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incontestable because of having been demonstrated or proved to be demonstrable.
Logic. (of a proposition) necessarily true or logically certain.
Historical Examples

In the former case, the dogmatist must take care that his arguments possess the apodeictic certainty of a demonstration.
The Critique of Pure Reason Immanuel Kant

I shall term this the demonstrative or apodeictic employment of reason.
The Critique of Pure Reason Immanuel Kant

I divide all apodeictic propositions, whether demonstrable or immediately certain, into dogmata and mathemata.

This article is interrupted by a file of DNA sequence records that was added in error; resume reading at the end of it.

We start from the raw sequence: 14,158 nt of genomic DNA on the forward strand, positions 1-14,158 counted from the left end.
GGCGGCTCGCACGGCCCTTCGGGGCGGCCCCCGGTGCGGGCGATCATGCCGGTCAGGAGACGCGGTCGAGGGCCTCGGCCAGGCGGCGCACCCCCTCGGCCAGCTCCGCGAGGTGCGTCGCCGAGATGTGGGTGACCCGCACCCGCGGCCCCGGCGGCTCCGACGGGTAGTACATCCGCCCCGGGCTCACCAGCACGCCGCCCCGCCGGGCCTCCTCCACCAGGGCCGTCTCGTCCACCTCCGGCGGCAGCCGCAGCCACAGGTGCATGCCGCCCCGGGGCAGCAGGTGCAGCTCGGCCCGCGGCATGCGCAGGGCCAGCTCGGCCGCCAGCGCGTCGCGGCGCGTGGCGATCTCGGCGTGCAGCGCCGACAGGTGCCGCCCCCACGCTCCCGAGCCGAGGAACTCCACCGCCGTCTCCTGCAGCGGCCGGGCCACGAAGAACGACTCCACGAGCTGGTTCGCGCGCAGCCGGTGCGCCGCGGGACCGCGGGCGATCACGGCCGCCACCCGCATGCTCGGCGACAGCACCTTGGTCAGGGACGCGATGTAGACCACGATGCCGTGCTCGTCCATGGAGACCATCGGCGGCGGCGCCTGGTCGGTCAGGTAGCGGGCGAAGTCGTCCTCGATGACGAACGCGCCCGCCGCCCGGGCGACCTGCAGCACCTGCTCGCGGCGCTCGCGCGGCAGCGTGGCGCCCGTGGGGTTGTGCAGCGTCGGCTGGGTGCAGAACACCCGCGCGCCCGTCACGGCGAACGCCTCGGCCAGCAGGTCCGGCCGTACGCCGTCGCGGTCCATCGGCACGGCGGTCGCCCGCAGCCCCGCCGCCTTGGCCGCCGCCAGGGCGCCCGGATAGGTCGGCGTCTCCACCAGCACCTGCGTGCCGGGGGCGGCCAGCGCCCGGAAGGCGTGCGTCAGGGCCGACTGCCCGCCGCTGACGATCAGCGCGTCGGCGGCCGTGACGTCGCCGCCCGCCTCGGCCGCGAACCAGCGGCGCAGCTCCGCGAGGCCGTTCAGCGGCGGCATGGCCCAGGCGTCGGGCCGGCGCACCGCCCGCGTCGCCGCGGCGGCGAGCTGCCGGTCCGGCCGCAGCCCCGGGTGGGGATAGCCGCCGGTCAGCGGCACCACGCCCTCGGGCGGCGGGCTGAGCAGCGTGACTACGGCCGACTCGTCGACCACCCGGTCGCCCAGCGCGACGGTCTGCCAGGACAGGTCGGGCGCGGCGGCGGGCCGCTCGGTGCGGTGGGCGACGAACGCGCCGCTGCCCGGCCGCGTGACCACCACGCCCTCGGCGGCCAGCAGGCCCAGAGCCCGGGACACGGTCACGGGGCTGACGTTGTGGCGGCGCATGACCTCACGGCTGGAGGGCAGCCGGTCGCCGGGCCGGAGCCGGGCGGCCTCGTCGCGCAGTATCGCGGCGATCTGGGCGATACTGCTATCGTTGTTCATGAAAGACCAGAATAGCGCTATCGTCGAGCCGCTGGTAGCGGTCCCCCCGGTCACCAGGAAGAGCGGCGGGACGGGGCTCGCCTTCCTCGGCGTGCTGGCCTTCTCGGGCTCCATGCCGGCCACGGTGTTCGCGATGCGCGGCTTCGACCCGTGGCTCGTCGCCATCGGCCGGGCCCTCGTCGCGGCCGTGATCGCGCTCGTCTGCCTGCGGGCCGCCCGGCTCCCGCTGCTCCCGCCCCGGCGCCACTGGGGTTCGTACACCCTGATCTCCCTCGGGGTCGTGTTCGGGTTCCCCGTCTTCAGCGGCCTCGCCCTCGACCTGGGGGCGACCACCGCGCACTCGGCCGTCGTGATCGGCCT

The Critique of Pure Reason Immanuel Kant

All these indications in the Bible show that the doctrine of creation is capable of apodeictic proof.
A History of Mediaeval Jewish Philosophy Isaac Husik

These principles cannot be derived from experience, for it would give neither strict universality, nor apodeictic certainty.
The Critique of Pure Reason Immanuel Kant

Only an apodeictic proof, based upon intuition, can be termed a demonstration.
The Critique of Pure Reason Immanuel Kant

unquestionably true by virtue of demonstration
(logic, archaic)

necessarily true
asserting that a property holds necessarily


“clearly demonstrated,” 1650s, from Latin apodicticus, from Greek apodeiktikos, from apodeiktos, verbal adjective of apodeiknynai “to show off, demonstrate,” literally “to point away from” (other objects, at one), from apo “off, away” (see apo-) + deiknynai “to show” (see diction).


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